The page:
I have €20,000 that I want to invest, with the hope of making some return – or at least not having it depreciate in a bank account. I have an emergency fund, no mortgage, and am paying regularly into a pension so this is money that I can put to work. Should I pick my own stocks, or get investment advice?
– AW, Waterford
It’s clear that bank interest rates are going to be grounded for the foreseeable future. And given pent-up consumer demand from lockdowns, inflation looks likely to take off.
This means that if you leave your money in the bank over the next few years, it’s likely to lose value.
So for many people in Ireland, it’s time to charge of your cash and invest it for growth. But how best to get moving?
There’s been an explosion in ways to invest online, from DIY to advice-based services like Moneycube. Which is for you?
What’s your aim?
First, ask yourself why you’re investing. There’s a huge spectrum out there.
Are you looking for the thrill of the chase, following Reddit board rumours in the hopes of striking it big?
Are you a first-time investor, looking for an element of return, without taking excessive risk?
Or are you financially savvy, and prefer to have a navigator at your side while you invest your lump sum, and maybe a regular monthly amount too?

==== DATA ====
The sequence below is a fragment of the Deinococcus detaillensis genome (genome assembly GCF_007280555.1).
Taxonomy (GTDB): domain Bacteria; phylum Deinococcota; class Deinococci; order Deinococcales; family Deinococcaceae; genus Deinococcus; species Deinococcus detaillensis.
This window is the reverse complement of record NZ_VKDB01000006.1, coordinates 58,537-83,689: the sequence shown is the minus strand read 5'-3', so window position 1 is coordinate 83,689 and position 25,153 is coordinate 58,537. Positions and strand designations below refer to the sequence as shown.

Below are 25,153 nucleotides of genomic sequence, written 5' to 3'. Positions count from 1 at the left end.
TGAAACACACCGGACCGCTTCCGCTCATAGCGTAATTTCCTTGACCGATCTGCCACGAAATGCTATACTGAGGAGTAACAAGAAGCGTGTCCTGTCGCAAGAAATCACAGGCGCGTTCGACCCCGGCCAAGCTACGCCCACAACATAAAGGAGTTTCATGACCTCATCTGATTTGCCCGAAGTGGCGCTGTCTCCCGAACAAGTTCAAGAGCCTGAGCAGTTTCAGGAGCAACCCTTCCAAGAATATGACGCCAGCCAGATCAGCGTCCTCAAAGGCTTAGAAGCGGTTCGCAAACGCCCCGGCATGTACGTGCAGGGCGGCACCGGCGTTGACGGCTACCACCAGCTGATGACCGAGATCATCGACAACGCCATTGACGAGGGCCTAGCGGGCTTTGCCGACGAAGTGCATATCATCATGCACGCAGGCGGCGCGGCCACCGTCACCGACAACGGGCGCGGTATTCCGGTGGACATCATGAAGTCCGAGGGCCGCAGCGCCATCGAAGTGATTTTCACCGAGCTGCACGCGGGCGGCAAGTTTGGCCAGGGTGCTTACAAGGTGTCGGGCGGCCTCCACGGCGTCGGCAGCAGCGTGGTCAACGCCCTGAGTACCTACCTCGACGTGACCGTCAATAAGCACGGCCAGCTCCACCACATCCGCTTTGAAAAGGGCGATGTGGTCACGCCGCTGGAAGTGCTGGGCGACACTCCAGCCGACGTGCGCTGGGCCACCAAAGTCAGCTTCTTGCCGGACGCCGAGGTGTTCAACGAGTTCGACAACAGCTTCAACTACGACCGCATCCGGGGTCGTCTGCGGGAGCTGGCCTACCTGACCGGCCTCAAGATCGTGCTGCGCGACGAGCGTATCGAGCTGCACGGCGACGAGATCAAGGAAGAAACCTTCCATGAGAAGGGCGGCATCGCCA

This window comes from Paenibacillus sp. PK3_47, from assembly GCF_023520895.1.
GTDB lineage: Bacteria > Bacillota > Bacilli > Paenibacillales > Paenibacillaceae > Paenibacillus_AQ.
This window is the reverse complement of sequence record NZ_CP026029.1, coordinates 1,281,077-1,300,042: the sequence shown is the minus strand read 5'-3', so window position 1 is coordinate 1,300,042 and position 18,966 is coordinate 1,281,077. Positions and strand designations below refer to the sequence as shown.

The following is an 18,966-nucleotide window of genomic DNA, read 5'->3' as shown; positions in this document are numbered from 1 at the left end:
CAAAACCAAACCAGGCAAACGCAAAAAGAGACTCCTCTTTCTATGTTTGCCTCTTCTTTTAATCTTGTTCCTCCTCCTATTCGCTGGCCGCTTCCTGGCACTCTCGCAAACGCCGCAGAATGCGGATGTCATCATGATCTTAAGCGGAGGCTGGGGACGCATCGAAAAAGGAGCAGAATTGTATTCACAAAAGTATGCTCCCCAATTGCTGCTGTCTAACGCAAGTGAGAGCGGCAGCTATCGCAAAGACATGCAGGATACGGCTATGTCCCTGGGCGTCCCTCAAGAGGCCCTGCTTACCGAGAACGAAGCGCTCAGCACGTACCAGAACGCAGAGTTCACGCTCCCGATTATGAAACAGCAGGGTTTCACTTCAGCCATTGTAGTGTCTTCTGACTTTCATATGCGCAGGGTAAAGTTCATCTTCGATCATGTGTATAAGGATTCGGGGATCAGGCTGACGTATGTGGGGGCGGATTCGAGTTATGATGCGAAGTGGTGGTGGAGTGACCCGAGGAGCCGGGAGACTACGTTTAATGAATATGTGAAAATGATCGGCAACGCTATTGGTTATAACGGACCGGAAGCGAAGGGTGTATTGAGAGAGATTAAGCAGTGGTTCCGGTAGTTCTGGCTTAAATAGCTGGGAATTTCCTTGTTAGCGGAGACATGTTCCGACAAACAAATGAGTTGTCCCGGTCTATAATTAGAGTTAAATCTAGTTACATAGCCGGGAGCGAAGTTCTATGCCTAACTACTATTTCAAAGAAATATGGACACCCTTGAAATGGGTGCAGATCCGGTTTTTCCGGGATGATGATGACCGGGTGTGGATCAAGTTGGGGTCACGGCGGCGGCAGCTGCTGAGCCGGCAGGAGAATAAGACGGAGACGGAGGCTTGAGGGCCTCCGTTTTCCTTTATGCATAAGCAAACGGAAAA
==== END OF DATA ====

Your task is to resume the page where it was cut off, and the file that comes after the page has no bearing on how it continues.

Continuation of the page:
If you’re chasing Reddit rumours to find the next big thing, Moneycube’s probably not for you. Otherwise, we can probably help.
Understand the true costs
Before you commit to one route or another, it’s worth taking three basic steps.
Firstly, take a broad view of the costs. What is superficially cheap may be deeply expensive.
For example, will your new investment bring you into the self-assessed tax net? That might be fine if you already file a tax return. If you don’t, make sure you won’t burn through any cost savings by paying an accountant €500 every October.
You can read the detail on Moneycube’s costs here.
How do you want to manage your investments?
Think also about the value of your time. If managing investments is a hobby you enjoy, great.
If not, it might be better to delegate the task than neglect it altogether – and risk panic in a downturn.
Lastly, how will you choose your investments?
Too many self-directed investors buy what is flavour of the month – think Tesla, GameStop, silver over recent weeks. There may be some room for a flutter on such positions, but the bulk of your money should be spread more widely.
The natural starting point is to use investment funds, which pool your money with other investors, and spread the pot among many underlying assets.
This article is adapted from a piece we recently wrote for the Sunday Times. You can read the original article here.